Cooking With Insects Is The Future of Food, Says UN Food Expert

PAY-MAIN-bugs

I’ve tasted the future of food and I like it – but it may give you the creeps.

Grasshoppers, worms, beetles and other bugs are likely to become part of our daily diet as boffins battle to find a solution to the food crisis now threatening to engulf the planet, reports Patrick Hill in the Sunday People.

United Nations experts at the Food and Agriculture Organisation believe the world’s soaring population by 2050 will need 70% more to eat than ­farmers and factories produce today.

And creepy-crawlies are increasingly being seen as a key ingredient because they are high in protein – and low in production costs.

Last week I visited a pioneering insect farm run by the Dutch company Kreca near Harderwijk in the heart of the Netherlands.

Kreca was launched in 1978 and the 10 types of insect the staff currently breed have helped the firm become one of Europe’s top attractions for entomophagists – people who like grubs as grub.

The sheer number of squirming specimens was spellbinding as ­manager Marieke Calis gave me a tour of the farm’s sights – and smells.

A staff of 25 breed bite-sized bugs by the bucketload in large grey plastic boxes in one huge room.

After being bulked up for about six weeks, each writhing batch is moved to another building where the mini beasts are put through filters to ­separate them from their food and waste .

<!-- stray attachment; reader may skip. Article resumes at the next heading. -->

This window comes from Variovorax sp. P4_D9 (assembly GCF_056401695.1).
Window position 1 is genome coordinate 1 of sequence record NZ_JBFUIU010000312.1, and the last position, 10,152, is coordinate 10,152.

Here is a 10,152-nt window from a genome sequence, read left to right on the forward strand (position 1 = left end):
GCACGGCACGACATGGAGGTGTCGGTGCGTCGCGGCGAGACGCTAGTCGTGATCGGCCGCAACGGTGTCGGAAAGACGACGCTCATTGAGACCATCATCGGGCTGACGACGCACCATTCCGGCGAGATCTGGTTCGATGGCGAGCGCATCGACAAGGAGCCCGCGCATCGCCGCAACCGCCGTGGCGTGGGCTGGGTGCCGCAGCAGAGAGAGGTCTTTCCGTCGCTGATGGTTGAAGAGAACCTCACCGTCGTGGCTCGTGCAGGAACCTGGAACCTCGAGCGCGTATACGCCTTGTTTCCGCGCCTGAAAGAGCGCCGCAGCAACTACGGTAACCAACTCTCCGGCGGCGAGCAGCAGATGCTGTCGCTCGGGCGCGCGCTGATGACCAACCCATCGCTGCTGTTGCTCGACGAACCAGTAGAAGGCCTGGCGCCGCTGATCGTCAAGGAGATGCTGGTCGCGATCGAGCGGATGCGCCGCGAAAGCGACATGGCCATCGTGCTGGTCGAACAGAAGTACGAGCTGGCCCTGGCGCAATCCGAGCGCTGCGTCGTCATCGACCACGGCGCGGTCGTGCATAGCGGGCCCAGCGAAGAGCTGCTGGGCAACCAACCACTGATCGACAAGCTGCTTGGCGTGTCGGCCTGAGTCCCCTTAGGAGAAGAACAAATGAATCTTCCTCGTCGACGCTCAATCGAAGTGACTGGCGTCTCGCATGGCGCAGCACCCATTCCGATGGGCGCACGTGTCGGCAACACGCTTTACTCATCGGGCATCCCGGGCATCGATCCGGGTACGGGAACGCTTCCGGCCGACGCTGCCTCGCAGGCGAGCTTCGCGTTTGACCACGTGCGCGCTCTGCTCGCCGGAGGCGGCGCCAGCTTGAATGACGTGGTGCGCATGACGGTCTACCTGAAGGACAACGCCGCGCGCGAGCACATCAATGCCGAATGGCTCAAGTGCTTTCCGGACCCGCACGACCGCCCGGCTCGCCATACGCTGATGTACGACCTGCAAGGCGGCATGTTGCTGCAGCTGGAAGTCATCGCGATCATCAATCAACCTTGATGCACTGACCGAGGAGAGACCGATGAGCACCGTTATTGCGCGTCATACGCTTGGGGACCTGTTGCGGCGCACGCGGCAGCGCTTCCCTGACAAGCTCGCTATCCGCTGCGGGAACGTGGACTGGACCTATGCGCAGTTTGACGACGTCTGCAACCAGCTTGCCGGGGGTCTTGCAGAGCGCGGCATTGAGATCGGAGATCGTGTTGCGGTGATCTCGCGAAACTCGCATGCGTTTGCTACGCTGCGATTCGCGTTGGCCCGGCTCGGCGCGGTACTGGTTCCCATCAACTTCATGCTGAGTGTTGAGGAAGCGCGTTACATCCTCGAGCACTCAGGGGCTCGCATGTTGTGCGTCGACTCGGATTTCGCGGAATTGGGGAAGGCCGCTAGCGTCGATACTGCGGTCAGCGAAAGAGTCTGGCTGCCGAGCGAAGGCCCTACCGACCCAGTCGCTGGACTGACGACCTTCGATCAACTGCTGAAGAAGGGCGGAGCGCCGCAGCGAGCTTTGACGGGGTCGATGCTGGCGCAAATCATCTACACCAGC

They are then locked into giant freezers to kill them.

Marieke, 32, said: “I have never tried to count the insects here because the numbers are always changing.

“Insects become pregnant within just a couple of days – not like cattle, who take a long time.

“And we don’t need lots of storage space like cattle farmers because you can put more worms in one place than you can put cows.”

It’s hard not to shudder when you first see bins full of live mealworms, crickets, moths, beetles, flies, locusts and even cockroaches.

But Marieke believes no one should be frightened by the prospect of eating insects at all.

And she blames hit reality TV shows such as I’m a Celebrity… Get Me Out Of Here! for spreading alarm about ­biting into a bug.

“There is nothing to be scared of,” she said as she held up a fearsome-looking giant grasshopper that will one day end up in the pot.

And Marieka sees her job as part of a vital crusade to avert the global risk of future famines.

She said: “We are contributing to one of the biggest challenges in the world – ­ensuring sufficient food for humans and animals in a sustainable and cost-effective manner.

“Our biologists ­constantly develop ­innovative and ­sustainable ways to grow and produce insects.”

Less than an hour away at Wageningen University, world-­renowned tropical ­entomologist Arnold van Huis is also campaigning for more insect-eating.

The professor told the Sunday People: “Finding an alternative source of protein is urgent and the ­answer could be insects.

“It’s only Western people who have problems with it. Most of the world’s ­population doesn’t.